Stein JP, Lieskovsky G, Cote R, Groshen S, Feng AC, Boyd S, et al. Radical cystectomy in the treatment of invasive bladder cancer: long-term results in 1,054 patients. J Clin Oncol. 2001;19(3):666–75.
von der Maase H, Sengelov L, Roberts JT, Ricci S, Dogliotti L, Oliver T, et al. Long-term survival results of a randomized trial comparing gemcitabine plus cisplatin, with methotrexate, vinblastine, doxorubicin, plus cisplatin in patients with bladder cancer. J Clin Oncol. 2005;23(21):4602–8.
Stein JP, Skinner DG. Radical cystectomy for invasive bladder cancer: long-term results of a standard procedure. World J Urol. 2006;24(3):296–304.
Dalbagni G, Genega E, Hashibe M, Zhang ZF, Russo P, Herr H, et al. Cystectomy for bladder cancer: a contemporary series. J Urol. 2001;165(4):1111–6.
Bassi P, Ferrante GD, Piazza N, Spinadin R, Carando R, Pappagallo G, et al. Prognostic factors of outcome after radical cystectomy for bladder cancer: a retrospective study of a homogeneous patient cohort. J Urol. 1999;161(5):1494–7.
Ghoneim MA. el-Mekresh MM, el-Baz MA, el-attar IA, Ashamallah a. radical cystectomy for carcinoma of the bladder: critical evaluation of the results in 1,026 cases. J Urol. 1997;158(2):393–9.
Donat SM, Shabsigh A, Savage C, Cronin AM, Bochner BH, Dalbagni G, et al. Potential impact of postoperative early complications on the timing of adjuvant chemotherapy in patients undergoing radical cystectomy: a high-volume tertiary cancer center experience. Eur Urol. 2009;55(1):177–85.
Thompson RH, Boorjian SA, Kim SP, Cheville JC, Thapa P, Tarrel R, et al. Eligibility for neoadjuvant/adjuvant cisplatin-based chemotherapy among radical cystectomy patients. BJU Int. 2014;113(5b):E17–21.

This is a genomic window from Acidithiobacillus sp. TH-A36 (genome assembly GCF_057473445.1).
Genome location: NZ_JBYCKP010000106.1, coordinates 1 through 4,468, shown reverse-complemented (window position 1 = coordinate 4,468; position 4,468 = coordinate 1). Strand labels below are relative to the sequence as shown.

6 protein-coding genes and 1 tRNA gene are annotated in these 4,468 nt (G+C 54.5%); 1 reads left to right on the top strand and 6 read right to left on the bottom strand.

Galsky MD, Hahn NM, Rosenberg J, Sonpavde G, Hutson T, Oh WK, et al. Treatment of patients with metastatic urothelial cancer "unfit" for Cisplatin-based chemotherapy. J Clin Oncol. 2011;29(17):2432–8.
Reardon ZD, Patel SG, Zaid HB, Stimson CJ, Resnick MJ, Keegan KA, et al. Trends in the use of perioperative chemotherapy for localized and locally advanced muscle-invasive bladder cancer: a sign of changing tides. Eur Urol. 2015;67(1):165–70.
Kanoh S, Umeyama T, Nemoto S, Ishikawa S, Nemoto R, Rinsho K, et al. Long-term intra-arterial infusion chemotherapy with adriamycin for advanced bladder cancer. Cancer Chemother Pharmacol. 1983;11(Suppl):S51–8.
Kamidono S, Fujii A, Hamami G, Nakano Y, Umezu K, Oda Y, et al. New preoperative chemotherapy for bladder cancer using combination hemodialysis and direct hemoperfusion: preliminary report. J Urol. 1984;131(1):36–40.
Maatman TJ, Montie JE, Bukowski RM, Risius B, Geisinger M. Intra-arterial chemotherapy as an adjuvant to surgery in transitional cell carcinoma of the bladder. J Urol. 1986;135(2):256–60.
Kanoh S, Noguchi R, Ohtani M, Ishikawa S, Nemoto R, Koiso K, et al. Intra-arterial chemotherapy for bladder cancer. Cancer Chemother Pharmacol. 1987;20(Suppl:S6–9).